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    Rights statement: This is the author’s version of a work that was accepted for publication in Environmental and Experimental Botany. Changes resulting from the publishing process, such as peer review, editing, corrections, structural formatting, and other quality control mechanisms may not be reflected in this document. Changes may have been made to this work since it was submitted for publication. A definitive version was subsequently published in Environmental and Experimental Botany, 181, 2020 DOI: 10.1016/j.envexpbot.2020.104289

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Drought and re-watering modify ethylene production and sensitivity, and are associated with coffee anthesis

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Article number104289
<mark>Journal publication date</mark>1/01/2021
<mark>Journal</mark>Environmental and Experimental Botany
Volume181
Number of pages13
Publication StatusPublished
Early online date6/10/20
<mark>Original language</mark>English

Abstract

Coffee flowering requires a period of water deficit followed by rainfall to break flower bud dormancy and promote anthesis. Since drought followed by re-watering can increase shoot ethylene production, we investigated changes in root, leaf and flower bud ethylene production and expression of genes within the ethylene biosynthesis and signalling pathways and their relationship to coffee flowering. Drought decreased foliar and flower bud ethylene production without changing root ethylene production, even though all tissues likely accumulated the ethylene precursor ACC (1-aminocyclopropane-1-carboxylic acid), since ACS gene expression was maintained while ACO gene expression decreased. The ethylene receptor CaETR4-like was not differentially expressed in leaves under water deficit, but it was downregulated in roots. Re-watering restored shoot ethylene production, which seems important in promoting anthesis. 1-MCP (1- Methylcyclopropene), an ethylene action inhibitor, triggered coffee anthesis without re-watering the plants, which hitherto was considered essential to allow flowering. 1-MCP positively regulated foliar and flower bud ethylene biosynthesis genes (CaACS1-like and CaACO1-like), similar to re-watering, and downregulated CaETR4-like, suggesting that changes in ethylene levels and sensitivity are required to promote coffee anthesis. Thus, drought and re-watering-induced changes in ethylene levels and sensitivity allow coffee flowering, while the growth regulator 1-MCP can potentially regulate anthesis time and intensity.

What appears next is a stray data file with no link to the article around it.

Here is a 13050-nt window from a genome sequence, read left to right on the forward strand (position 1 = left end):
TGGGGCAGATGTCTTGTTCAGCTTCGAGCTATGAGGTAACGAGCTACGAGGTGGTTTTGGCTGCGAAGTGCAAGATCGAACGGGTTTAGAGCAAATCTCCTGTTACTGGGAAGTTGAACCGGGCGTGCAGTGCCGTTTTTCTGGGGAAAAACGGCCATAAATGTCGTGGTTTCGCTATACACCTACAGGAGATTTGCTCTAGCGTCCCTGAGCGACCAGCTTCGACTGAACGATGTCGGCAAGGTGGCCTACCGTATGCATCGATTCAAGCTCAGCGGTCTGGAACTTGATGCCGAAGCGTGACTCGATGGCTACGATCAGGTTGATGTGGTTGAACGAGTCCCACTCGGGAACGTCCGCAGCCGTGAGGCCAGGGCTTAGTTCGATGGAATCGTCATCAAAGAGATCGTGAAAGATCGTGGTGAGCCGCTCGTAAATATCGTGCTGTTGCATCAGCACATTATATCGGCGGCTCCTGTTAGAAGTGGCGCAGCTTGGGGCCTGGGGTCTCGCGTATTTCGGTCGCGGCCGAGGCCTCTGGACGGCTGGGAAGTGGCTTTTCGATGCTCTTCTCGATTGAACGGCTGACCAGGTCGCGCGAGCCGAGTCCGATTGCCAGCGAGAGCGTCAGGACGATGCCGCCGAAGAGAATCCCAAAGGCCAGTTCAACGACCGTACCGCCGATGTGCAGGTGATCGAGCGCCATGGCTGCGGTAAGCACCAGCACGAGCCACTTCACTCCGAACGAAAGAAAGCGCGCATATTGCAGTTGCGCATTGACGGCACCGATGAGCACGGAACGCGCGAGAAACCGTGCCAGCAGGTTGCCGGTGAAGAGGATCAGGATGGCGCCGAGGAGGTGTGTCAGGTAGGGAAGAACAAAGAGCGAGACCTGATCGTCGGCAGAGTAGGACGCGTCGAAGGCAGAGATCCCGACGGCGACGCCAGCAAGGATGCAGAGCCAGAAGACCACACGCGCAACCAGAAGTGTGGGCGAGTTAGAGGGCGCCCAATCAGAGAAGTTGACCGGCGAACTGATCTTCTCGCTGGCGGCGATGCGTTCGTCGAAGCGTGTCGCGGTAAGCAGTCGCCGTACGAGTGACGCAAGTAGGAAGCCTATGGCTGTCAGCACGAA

Bibliographic note

This is the author’s version of a work that was accepted for publication in Environmental and Experimental Botany. Changes resulting from the publishing process, such as peer review, editing, corrections, structural formatting, and other quality control mechanisms may not be reflected in this document. Changes may have been made to this work since it was submitted for publication. A definitive version was subsequently published in Environmental and Experimental Botany, 181, 2020 DOI: 10.1016/j.envexpbot.2020.104289